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      CRISPR-Cas9 delivery to hard-to-transfect cells via membrane deformation

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          Abstract

          Virus-free gene editing possible at chromosomes through stretching cells in a micropost array, even for hard-to-transfect cells.

          Abstract

          The CRISPR (clustered regularly interspaced short palindromic repeats)–Cas (CRISPR-associated) nuclease system represents an efficient tool for genome editing and gene function analysis. It consists of two components: single-guide RNA (sgRNA) and the enzyme Cas9. Typical sgRNA and Cas9 intracellular delivery techniques are limited by their reliance on cell type and exogenous materials as well as their toxic effects on cells (for example, electroporation). We introduce and optimize a microfluidic membrane deformation method to deliver sgRNA and Cas9 into different cell types and achieve successful genome editing. This approach uses rapid cell mechanical deformation to generate transient membrane holes to enable delivery of biomaterials in the medium. We achieved high delivery efficiency of different macromolecules into different cell types, including hard-to-transfect lymphoma cells and embryonic stem cells, while maintaining high cell viability. With the advantages of broad applicability across different cell types, particularly hard-to-transfect cells, and flexibility of application, this method could potentially enable new avenues of biomedical research and gene targeting therapy such as mutation correction of disease genes through combination of the CRISPR-Cas9–mediated knockin system.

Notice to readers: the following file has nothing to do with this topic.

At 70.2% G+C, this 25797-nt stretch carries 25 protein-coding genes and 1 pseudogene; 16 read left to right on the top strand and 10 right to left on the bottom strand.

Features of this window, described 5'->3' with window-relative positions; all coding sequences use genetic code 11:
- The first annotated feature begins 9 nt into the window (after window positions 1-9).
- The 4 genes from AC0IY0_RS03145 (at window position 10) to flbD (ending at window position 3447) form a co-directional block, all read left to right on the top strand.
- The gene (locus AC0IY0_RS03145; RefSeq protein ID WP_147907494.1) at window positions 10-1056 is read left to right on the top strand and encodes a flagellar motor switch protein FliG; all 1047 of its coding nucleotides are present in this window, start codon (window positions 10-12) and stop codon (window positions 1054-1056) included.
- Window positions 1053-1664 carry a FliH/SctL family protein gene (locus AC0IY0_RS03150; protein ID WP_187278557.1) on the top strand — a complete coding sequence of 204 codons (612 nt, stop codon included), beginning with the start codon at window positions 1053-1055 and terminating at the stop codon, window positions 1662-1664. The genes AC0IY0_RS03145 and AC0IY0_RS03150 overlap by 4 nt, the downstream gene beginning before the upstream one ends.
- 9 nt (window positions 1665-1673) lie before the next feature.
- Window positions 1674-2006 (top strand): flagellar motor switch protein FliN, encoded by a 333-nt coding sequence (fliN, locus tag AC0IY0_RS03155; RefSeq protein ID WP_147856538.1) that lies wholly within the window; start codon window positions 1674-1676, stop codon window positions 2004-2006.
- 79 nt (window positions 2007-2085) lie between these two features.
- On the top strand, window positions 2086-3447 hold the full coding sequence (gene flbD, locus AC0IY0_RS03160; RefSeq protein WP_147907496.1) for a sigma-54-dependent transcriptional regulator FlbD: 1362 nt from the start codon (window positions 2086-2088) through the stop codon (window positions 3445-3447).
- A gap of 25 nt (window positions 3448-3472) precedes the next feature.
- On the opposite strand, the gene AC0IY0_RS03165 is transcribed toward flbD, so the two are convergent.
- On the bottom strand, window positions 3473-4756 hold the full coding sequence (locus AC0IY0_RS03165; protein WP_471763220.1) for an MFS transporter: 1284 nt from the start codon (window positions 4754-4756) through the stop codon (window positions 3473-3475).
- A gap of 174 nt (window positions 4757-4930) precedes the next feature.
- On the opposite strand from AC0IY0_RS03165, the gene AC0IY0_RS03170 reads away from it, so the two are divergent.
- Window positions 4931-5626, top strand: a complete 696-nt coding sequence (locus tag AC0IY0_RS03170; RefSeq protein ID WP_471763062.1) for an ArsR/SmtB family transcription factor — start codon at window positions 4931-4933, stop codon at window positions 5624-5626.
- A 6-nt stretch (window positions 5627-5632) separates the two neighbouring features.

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          Most cited references 19

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          Functional repair of CFTR by CRISPR/Cas9 in intestinal stem cell organoids of cystic fibrosis patients.

          Single murine and human intestinal stem cells can be expanded in culture over long time periods as genetically and phenotypically stable epithelial organoids. Increased cAMP levels induce rapid swelling of such organoids by opening the cystic fibrosis transmembrane conductor receptor (CFTR). This response is lost in organoids derived from cystic fibrosis (CF) patients. Here we use the CRISPR/Cas9 genome editing system to correct the CFTR locus by homologous recombination in cultured intestinal stem cells of CF patients. The corrected allele is expressed and fully functional as measured in clonally expanded organoids. This study provides proof of concept for gene correction by homologous recombination in primary adult stem cells derived from patients with a single-gene hereditary defect. Copyright © 2013 Elsevier Inc. All rights reserved.
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            Genome editing with Cas9 in adult mice corrects a disease mutation and phenotype.

             Hao Yin,  Wen Xue,  Sidi Chen (2014)
            We demonstrate CRISPR-Cas9-mediated correction of a Fah mutation in hepatocytes in a mouse model of the human disease hereditary tyrosinemia. Delivery of components of the CRISPR-Cas9 system by hydrodynamic injection resulted in initial expression of the wild-type Fah protein in ∼1/250 liver cells. Expansion of Fah-positive hepatocytes rescued the body weight loss phenotype. Our study indicates that CRISPR-Cas9-mediated genome editing is possible in adult animals and has potential for correction of human genetic diseases.